Tag: weary in well doing

Do It Twice

It’s ridiculous how many times I’ve written, “I’m tired but…”, this year. Penzu sent me a journaling memory that was written a year ago and it started with those words. I’m trying to pause pushing myself through tired.

In my 20’s I acquired an over achiever mindset, so by the time I hit my 30’s I had a successful business and did speaking engagements to teach others the secret to success. In my 40’s life changed, or maybe I did. What looked like a successful life was a very large house empty of the most important thing to me. Happiness. At the age of 49, I blew up my life and hit restart.

I still tend to push myself to over achieve at everything I do, but I’m well into my 50’s now. I have a friend who is younger than me and we Marco Polo almost everyday. She get’s so excited about a new idea or venture she wants to partake in, and I smile and Marco Polo her back with encouragement and an experience from my past of something similar. She’s tells me, “I think you’ve done everything at least twice.”

Ah, but lovely, there’s so much more I’m still willing to do. Our maturity is our ticket to spend less time with job/work, and more time in meaningful work, or simply choose to take on everything in a more meaningful way.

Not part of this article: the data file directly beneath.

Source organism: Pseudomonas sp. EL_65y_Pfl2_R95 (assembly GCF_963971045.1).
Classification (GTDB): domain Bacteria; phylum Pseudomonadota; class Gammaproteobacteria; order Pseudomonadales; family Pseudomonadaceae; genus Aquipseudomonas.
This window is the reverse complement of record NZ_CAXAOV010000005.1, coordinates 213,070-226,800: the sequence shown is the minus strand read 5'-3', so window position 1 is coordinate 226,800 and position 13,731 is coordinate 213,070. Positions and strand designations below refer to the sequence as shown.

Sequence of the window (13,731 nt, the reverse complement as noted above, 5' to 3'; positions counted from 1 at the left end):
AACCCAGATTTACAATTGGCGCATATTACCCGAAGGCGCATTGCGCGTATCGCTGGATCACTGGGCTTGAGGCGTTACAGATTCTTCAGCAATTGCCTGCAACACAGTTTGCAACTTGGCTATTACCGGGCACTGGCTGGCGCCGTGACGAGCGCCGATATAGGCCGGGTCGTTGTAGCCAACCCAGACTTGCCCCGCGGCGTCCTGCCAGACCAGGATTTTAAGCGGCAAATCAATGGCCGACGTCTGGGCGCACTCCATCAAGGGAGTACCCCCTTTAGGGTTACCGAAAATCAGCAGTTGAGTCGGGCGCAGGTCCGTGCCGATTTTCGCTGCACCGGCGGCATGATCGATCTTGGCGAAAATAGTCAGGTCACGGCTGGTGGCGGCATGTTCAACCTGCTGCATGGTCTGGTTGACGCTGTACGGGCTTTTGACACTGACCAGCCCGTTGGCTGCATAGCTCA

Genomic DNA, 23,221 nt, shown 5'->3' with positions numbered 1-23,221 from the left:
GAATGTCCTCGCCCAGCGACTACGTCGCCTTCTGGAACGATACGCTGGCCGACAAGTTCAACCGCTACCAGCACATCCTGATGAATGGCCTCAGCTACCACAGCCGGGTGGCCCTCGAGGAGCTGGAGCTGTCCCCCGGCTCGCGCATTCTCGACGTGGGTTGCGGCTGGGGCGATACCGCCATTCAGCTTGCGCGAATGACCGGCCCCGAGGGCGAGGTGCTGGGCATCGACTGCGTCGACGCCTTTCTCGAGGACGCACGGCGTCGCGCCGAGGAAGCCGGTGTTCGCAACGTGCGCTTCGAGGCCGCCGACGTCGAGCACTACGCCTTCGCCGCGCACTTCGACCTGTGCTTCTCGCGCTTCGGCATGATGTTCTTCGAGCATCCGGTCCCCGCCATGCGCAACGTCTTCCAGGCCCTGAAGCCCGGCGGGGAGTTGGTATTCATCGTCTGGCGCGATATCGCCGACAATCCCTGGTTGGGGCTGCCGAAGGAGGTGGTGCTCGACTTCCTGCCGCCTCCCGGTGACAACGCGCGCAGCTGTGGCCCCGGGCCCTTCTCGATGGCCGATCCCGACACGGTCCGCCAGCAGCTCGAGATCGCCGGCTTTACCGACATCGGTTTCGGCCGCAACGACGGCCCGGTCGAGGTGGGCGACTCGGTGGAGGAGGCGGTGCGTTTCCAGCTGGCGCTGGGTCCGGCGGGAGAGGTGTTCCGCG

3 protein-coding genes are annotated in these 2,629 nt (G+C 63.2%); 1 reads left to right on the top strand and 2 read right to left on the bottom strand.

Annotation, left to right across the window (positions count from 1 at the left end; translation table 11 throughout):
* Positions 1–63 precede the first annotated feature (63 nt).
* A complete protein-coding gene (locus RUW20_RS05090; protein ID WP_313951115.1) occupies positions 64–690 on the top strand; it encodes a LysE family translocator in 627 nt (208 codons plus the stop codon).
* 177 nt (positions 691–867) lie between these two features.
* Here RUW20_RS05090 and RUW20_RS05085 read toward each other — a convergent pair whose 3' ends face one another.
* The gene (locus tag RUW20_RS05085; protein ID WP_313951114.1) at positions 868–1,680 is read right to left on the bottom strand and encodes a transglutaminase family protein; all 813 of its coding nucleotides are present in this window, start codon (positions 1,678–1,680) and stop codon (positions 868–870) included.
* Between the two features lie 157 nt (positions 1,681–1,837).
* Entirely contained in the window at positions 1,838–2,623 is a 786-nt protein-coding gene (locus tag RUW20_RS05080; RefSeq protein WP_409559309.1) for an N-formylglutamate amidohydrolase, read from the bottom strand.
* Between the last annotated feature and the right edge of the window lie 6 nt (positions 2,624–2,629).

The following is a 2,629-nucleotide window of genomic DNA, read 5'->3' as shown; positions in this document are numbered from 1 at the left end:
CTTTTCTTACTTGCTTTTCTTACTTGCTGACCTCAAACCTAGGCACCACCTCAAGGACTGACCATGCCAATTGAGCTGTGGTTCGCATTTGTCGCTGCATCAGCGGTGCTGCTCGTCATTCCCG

My friend sent a Marco Polo recently with an idea that reflects her heart of gold. I need to Marco Polo her in response because it’s obvious God had a hand in lining everything up. That’s what success looks like for me today. When our preparedness meets His timing, and that will entail laying our heart and hand to something a whole lot more than twice.

Live a Life of Band-Aids

My new thing is wearing nice clothes when leaving the house, but let’s set the bar. I live in faded, blue jeans and t-shirts, so dressing up means nice jeans, a silk shirt and smart looking shoes. 😉

As mentioned in Feel the Music, my friend and I met for our monthly coffee/tea. I wanted to wear something nice and took time to choose my outfit the evening before. Some of my prettier shirts call for ironing and my people are important enough to use an iron if needed.

When we met, she appreciated my choice in clothing, but there was one small problem. I was wearing the wrong shoes. These shoes were one of my favorite ‘slip on and go’ pair of shoes. I remembered them being comfortable enough to walk in all day long, but it’d been a while since I’d worn them and they were crucifying my feet!

It was all I could do to get back home in them. It was odd how they were once so comfortable, but turned into shoes from the devil himself. Entering the house, I kicked them off with a sigh of relief. This made me wonder what else in my life looked comfortable, but capable of pain.

I sat on the edge of my bed to inspect my foot and a blister had formed above the instep. My daughter stood in the doorway inquiring what happened and I told her about the devilish shoes. She said, “You slap three band-aids on it and keep moving.” It didn’t call for three, but I did slap a band-aid on it to continue stepping through life.

Keep living life my darlin’, and stock up on band aides.

“God will take care of what you go through. You take care of how you go through it.”

Zig Ziglar

The Silver Bracelet